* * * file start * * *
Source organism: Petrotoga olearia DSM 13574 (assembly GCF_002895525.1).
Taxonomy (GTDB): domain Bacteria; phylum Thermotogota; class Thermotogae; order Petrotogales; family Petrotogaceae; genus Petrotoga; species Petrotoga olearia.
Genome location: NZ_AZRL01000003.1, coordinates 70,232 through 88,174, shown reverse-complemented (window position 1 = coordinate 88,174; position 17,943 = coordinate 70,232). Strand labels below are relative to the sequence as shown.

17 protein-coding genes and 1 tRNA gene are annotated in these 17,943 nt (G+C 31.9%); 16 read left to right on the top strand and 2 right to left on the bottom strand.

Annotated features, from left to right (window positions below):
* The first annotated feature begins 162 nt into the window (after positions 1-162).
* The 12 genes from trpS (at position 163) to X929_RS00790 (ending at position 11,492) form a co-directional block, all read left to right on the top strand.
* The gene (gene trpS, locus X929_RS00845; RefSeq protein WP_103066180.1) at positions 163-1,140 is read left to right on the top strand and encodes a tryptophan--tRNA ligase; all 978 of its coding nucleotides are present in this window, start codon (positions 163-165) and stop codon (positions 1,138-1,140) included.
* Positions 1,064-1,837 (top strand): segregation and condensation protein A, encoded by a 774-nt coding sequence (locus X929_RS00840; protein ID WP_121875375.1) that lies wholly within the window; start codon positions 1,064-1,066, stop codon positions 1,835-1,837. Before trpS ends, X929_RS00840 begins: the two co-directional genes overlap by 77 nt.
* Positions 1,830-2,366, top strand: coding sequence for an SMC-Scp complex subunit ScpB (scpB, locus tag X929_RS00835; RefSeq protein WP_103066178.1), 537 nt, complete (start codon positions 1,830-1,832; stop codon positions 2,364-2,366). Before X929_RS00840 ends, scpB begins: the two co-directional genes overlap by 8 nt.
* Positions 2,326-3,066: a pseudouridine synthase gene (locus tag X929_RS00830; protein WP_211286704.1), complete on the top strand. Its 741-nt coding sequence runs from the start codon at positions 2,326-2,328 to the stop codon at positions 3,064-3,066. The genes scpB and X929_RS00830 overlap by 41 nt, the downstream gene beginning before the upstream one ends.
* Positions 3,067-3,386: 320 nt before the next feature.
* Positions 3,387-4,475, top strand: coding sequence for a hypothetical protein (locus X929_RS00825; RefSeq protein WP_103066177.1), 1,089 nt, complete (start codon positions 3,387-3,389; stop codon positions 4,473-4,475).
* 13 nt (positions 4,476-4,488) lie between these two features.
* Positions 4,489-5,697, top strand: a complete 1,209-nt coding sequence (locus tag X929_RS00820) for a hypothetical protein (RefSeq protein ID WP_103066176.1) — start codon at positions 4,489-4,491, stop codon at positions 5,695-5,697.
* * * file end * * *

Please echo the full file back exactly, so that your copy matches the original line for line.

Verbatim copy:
Source organism: Petrotoga olearia DSM 13574 (assembly GCF_002895525.1).
Taxonomy (GTDB): domain Bacteria; phylum Thermotogota; class Thermotogae; order Petrotogales; family Petrotogaceae; genus Petrotoga; species Petrotoga olearia.
Genome location: NZ_AZRL01000003.1, coordinates 70,232 through 88,174, shown reverse-complemented (window position 1 = coordinate 88,174; position 17,943 = coordinate 70,232). Strand labels below are relative to the sequence as shown.

17 protein-coding genes and 1 tRNA gene are annotated in these 17,943 nt (G+C 31.9%); 16 read left to right on the top strand and 2 right to left on the bottom strand.

Annotated features, from left to right (window positions below):
* The first annotated feature begins 162 nt into the window (after positions 1-162).
* The 12 genes from trpS (at position 163) to X929_RS00790 (ending at position 11,492) form a co-directional block, all read left to right on the top strand.
* The gene (gene trpS, locus X929_RS00845; RefSeq protein WP_103066180.1) at positions 163-1,140 is read left to right on the top strand and encodes a tryptophan--tRNA ligase; all 978 of its coding nucleotides are present in this window, start codon (positions 163-165) and stop codon (positions 1,138-1,140) included.
* Positions 1,064-1,837 (top strand): segregation and condensation protein A, encoded by a 774-nt coding sequence (locus X929_RS00840; protein ID WP_121875375.1) that lies wholly within the window; start codon positions 1,064-1,066, stop codon positions 1,835-1,837. Before trpS ends, X929_RS00840 begins: the two co-directional genes overlap by 77 nt.
* Positions 1,830-2,366, top strand: coding sequence for an SMC-Scp complex subunit ScpB (scpB, locus tag X929_RS00835; RefSeq protein WP_103066178.1), 537 nt, complete (start codon positions 1,830-1,832; stop codon positions 2,364-2,366). Before X929_RS00840 ends, scpB begins: the two co-directional genes overlap by 8 nt.
* Positions 2,326-3,066: a pseudouridine synthase gene (locus tag X929_RS00830; protein WP_211286704.1), complete on the top strand. Its 741-nt coding sequence runs from the start codon at positions 2,326-2,328 to the stop codon at positions 3,064-3,066. The genes scpB and X929_RS00830 overlap by 41 nt, the downstream gene beginning before the upstream one ends.
* Positions 3,067-3,386: 320 nt before the next feature.
* Positions 3,387-4,475, top strand: coding sequence for a hypothetical protein (locus X929_RS00825; RefSeq protein WP_103066177.1), 1,089 nt, complete (start codon positions 3,387-3,389; stop codon positions 4,473-4,475).
* 13 nt (positions 4,476-4,488) lie between these two features.
* Positions 4,489-5,697, top strand: a complete 1,209-nt coding sequence (locus tag X929_RS00820) for a hypothetical protein (RefSeq protein ID WP_103066176.1) — start codon at positions 4,489-4,491, stop codon at positions 5,695-5,697.